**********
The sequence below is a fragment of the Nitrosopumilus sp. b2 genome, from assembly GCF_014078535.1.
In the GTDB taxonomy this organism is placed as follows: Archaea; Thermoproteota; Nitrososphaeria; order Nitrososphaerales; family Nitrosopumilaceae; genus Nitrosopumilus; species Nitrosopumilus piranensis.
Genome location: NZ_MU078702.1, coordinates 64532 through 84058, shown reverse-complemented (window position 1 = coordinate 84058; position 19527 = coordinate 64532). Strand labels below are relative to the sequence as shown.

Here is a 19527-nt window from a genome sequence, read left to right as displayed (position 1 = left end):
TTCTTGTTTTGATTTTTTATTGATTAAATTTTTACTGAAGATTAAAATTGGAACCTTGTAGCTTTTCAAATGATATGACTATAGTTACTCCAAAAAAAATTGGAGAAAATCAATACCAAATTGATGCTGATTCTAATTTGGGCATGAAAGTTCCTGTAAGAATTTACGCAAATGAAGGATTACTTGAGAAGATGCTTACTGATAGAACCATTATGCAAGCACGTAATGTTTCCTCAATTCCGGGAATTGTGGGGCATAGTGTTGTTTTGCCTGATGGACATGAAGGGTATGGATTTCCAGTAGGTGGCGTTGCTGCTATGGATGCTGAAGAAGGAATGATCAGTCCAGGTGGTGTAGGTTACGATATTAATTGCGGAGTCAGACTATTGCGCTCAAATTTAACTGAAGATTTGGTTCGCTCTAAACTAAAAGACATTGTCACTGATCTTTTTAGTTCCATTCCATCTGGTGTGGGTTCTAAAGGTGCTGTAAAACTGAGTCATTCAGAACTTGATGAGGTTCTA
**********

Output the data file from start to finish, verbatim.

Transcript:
The sequence below is a fragment of the Nitrosopumilus sp. b2 genome, from assembly GCF_014078535.1.
In the GTDB taxonomy this organism is placed as follows: Archaea; Thermoproteota; Nitrososphaeria; order Nitrososphaerales; family Nitrosopumilaceae; genus Nitrosopumilus; species Nitrosopumilus piranensis.
Genome location: NZ_MU078702.1, coordinates 64532 through 84058, shown reverse-complemented (window position 1 = coordinate 84058; position 19527 = coordinate 64532). Strand labels below are relative to the sequence as shown.

Here is a 19527-nt window from a genome sequence, read left to right as displayed (position 1 = left end):
TTCTTGTTTTGATTTTTTATTGATTAAATTTTTACTGAAGATTAAAATTGGAACCTTGTAGCTTTTCAAATGATATGACTATAGTTACTCCAAAAAAAATTGGAGAAAATCAATACCAAATTGATGCTGATTCTAATTTGGGCATGAAAGTTCCTGTAAGAATTTACGCAAATGAAGGATTACTTGAGAAGATGCTTACTGATAGAACCATTATGCAAGCACGTAATGTTTCCTCAATTCCGGGAATTGTGGGGCATAGTGTTGTTTTGCCTGATGGACATGAAGGGTATGGATTTCCAGTAGGTGGCGTTGCTGCTATGGATGCTGAAGAAGGAATGATCAGTCCAGGTGGTGTAGGTTACGATATTAATTGCGGAGTCAGACTATTGCGCTCAAATTTAACTGAAGATTTGGTTCGCTCTAAACTAAAAGACATTGTCACTGATCTTTTTAGTTCCATTCCATCTGGTGTGGGTTCTAAAGGTGCTGTAAAACTGAGTCATTCAGAACTTGATGAGGTTCTA